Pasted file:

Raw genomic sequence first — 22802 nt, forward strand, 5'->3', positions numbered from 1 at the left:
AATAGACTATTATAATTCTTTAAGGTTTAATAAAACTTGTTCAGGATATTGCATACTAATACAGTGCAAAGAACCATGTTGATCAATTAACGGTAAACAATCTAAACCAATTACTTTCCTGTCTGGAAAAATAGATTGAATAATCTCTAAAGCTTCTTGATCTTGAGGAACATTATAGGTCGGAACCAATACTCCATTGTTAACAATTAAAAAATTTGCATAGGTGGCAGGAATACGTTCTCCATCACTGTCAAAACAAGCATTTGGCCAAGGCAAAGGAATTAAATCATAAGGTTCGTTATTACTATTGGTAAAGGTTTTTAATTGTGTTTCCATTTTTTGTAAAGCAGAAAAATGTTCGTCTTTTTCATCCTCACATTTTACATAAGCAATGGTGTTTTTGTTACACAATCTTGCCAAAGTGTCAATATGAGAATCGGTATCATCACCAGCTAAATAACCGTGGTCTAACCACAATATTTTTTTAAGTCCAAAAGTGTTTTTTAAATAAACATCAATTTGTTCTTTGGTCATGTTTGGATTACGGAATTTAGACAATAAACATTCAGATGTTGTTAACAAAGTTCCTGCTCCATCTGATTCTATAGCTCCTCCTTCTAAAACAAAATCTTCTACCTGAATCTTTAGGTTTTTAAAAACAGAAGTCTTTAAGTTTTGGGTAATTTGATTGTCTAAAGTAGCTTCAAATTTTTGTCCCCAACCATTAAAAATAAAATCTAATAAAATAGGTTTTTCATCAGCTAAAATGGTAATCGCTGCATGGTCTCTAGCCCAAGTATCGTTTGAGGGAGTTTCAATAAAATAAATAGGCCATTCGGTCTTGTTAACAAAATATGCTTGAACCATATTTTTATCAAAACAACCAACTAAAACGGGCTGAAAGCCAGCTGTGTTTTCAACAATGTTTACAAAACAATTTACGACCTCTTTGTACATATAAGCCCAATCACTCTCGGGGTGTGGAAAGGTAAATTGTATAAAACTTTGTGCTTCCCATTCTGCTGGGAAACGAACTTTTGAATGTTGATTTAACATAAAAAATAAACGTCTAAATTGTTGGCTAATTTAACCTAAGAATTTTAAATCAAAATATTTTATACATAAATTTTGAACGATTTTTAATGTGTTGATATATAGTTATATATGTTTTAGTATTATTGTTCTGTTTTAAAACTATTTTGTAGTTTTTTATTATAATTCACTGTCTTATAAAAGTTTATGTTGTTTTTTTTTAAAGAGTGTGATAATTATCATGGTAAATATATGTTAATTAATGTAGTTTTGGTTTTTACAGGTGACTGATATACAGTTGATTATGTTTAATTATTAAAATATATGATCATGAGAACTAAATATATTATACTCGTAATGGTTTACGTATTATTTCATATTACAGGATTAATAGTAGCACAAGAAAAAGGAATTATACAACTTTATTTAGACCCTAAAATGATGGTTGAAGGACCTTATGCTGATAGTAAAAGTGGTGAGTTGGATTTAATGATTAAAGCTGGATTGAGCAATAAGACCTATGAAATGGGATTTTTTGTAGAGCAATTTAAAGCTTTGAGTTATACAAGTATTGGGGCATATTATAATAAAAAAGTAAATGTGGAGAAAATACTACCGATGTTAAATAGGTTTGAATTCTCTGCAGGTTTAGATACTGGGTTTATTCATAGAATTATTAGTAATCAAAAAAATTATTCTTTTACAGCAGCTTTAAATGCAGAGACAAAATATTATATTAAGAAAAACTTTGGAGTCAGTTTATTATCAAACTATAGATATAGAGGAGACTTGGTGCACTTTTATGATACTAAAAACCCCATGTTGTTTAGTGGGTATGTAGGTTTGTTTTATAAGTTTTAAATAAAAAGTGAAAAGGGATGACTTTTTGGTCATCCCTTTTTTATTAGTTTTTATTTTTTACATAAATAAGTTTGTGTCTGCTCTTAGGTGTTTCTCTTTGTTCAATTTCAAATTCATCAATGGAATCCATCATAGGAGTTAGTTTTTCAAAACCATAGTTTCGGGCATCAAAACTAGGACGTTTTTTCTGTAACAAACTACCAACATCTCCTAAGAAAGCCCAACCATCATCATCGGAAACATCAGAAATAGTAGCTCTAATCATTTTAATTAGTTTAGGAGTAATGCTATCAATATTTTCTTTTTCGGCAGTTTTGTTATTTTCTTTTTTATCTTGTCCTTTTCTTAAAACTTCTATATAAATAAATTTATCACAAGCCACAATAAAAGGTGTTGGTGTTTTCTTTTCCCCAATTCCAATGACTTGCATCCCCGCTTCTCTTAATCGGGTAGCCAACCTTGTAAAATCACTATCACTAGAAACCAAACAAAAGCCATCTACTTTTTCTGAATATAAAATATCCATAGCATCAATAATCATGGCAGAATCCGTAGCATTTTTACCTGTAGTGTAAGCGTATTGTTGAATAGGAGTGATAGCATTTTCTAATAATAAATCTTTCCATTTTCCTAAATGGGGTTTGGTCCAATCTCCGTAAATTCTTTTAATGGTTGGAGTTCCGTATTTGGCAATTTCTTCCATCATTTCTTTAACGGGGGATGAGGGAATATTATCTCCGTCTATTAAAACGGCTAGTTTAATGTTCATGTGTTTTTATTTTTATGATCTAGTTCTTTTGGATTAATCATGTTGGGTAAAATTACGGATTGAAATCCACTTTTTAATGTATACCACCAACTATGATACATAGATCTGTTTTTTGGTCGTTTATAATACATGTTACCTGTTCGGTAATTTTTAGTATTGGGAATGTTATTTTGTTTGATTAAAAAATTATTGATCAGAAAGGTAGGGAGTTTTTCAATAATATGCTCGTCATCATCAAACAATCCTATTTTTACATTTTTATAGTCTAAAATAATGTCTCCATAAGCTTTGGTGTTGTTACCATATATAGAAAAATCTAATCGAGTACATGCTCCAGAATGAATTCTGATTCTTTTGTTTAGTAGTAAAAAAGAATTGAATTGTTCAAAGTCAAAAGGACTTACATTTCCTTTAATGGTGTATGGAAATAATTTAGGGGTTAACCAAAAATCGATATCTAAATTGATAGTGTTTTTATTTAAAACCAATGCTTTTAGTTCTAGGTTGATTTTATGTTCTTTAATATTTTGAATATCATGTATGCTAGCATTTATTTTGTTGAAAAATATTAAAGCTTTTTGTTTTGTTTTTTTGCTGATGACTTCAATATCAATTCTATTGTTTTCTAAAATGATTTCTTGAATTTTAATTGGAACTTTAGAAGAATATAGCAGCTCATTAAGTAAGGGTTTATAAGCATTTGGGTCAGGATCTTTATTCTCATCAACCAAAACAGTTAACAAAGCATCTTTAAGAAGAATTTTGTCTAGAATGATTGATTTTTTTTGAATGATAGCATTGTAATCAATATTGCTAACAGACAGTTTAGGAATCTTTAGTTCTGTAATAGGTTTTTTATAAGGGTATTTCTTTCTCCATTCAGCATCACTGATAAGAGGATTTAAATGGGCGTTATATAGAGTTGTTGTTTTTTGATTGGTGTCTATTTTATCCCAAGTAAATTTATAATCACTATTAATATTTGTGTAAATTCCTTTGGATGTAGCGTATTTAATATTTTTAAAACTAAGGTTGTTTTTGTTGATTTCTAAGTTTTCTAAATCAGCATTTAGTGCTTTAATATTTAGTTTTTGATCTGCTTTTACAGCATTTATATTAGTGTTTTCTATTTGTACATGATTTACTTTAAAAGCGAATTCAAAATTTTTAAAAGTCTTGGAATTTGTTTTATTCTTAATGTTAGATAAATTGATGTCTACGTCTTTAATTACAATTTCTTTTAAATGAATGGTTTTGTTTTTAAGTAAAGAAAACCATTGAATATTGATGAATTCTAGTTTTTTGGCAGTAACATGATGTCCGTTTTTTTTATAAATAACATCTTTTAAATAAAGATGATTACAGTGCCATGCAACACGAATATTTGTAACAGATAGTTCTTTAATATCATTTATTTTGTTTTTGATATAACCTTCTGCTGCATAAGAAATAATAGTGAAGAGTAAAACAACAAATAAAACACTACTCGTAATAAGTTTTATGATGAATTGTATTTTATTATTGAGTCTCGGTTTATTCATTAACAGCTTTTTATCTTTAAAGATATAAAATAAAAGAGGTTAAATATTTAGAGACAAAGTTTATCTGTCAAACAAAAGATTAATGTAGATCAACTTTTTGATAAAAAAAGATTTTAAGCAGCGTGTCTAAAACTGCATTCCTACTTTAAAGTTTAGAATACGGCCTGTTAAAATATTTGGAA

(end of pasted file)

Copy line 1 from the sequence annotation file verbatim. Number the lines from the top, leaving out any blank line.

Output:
Raw genomic sequence first — 22802 nt, forward strand, 5'->3', positions numbered from 1 at the left: